This, of course, will upset some people. Let me give my disclosure: I’ve never been foreclosed on.
But many years ago I lost a house due to lack of money (after my first business, but before my second, third, fourth).
Close family members also have lost homes when I was younger and it had a profound impact on me. I also know many people in the process of foreclosure and I get the pain that it causes
Nevertheless, there is a positive side to foreclosure.
1) People have more money. This is common sense. If you aren’t paying $2500 a month on your mortgage then you have an extra $2500 a month to spend. Many of the foreclosures are occurring not because people lost their jobs (although that’s certainly part of it) but because mortgage rates got adjusted higher after scam mortgage issuers enticed borrowers with artificially low starter rates. The rates got higher, the borrower couldn’t pay, so he stopped. Hence, more money each month to spend for the borrower.
So what do people do with the money? They pay down credit card debt. Its no surprise that since mid-2009, when foreclosures began going through the roof, that the stock of PRAA (the largest credit card debt collector) has gone up almost 300%. And their competitor, ASFI has gone up almost 500%! People don’t enjoy being in debt and giving up on the mortgage allows them to pay down and consolidate their smaller debts. Again, you can argue with this, but the proof is in the strong ability of the companies that buy debt from the banks to collect on those debts. Additionally, personal consumer expenditures are at an all-time high. You can argue if this is good or bad. People stop paying their mortgage, they start buying things at the local mall, personal spending goes to all-time highs. Fact. Is this good? Well, more spending ultimately leads to more jobs. So you decide.
2) Foreclosed houses are cheap for investors. This is common sense as well. If the bank owns a home all they want to do is get rid of the property and get it off the books. The banks are overloaded right now with foreclosed properties. You can buy many properties for 10% of what they were initially sold for or less. The downside is that you are buying them “as is”, i.e. the bank did not make any repairs and the prior owners probably left the home in a state of extreme disrepair. But if you are handy, have the money, and want to work hard at navigating the loopholes and disadvantages of buying a foreclosed home then the advantages are extreme (you make a lot of money). At some point the opportunity for investors is so great that a floor will be put in place on housing prices.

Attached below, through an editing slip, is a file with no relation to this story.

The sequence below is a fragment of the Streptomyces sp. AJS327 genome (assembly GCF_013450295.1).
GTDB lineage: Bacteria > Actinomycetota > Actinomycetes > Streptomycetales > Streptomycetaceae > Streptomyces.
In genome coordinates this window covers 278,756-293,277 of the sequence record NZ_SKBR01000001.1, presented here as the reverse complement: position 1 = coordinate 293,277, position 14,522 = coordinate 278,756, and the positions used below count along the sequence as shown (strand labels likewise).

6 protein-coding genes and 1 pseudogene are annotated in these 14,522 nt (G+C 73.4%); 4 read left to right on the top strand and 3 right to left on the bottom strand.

3) You can stll live in your home after you stop paying. I’m not recommending people stop making mortgage payments. The disadvantage is that your credit becomes so bad you might not even be able to rent again after you finally get evicted. But actually getting kicked out of your home after you stop paying the mortgage is often a six to eighteen month process depending on the lender and the state. So you have a place to live while you plan the next big move in your life, all the while you save the amount you would’ve spent on mortgages (and probably the money you would’ve spent on basic repairs).
4) Unemployment rate will eventually go down faster. This seems weird – why would unemployment go down faster. Here’s the basic idea: unemployment, like any market, is a function of supply and demand. Supply of jobs matched by the supply of demand for those jobs. The more people who own homes (i.e. are prevented from making a quick move) the more problematic it is for employers who want to hire people because their supply is purely local, i.e. the people who live in the surrounding area. The more supply there will be around the country. This doesn’t matter as much now with a 9%+ unemployment rate (there is plenty of supply) but as the economy continues to improve, this will make an enormous difference.
5) Banking regulations will improve. The banks are a mess and every day it seems there is a new scandal about who was foreclosed on inappropriately. This is a national shame and embarrassment. Already banks have slowed down their foreclosure rates (so the benefits of numbers 1-4 will keep increasing) as they look through their regulations and improve things so this doesn’t happen again and to as great an extent.
Ultimately the pain, embarrassment, and financial distress of being foreclosed on is not worth the benefits. But short-term, the foreclosure process is one part of the process of how a capitalist economy heals itself. Consumers end up with more money, employers have more possibilities to fill jobs (once things improve), other debts get paid off, spending goes up (temporarily), and banks improve their regulations.
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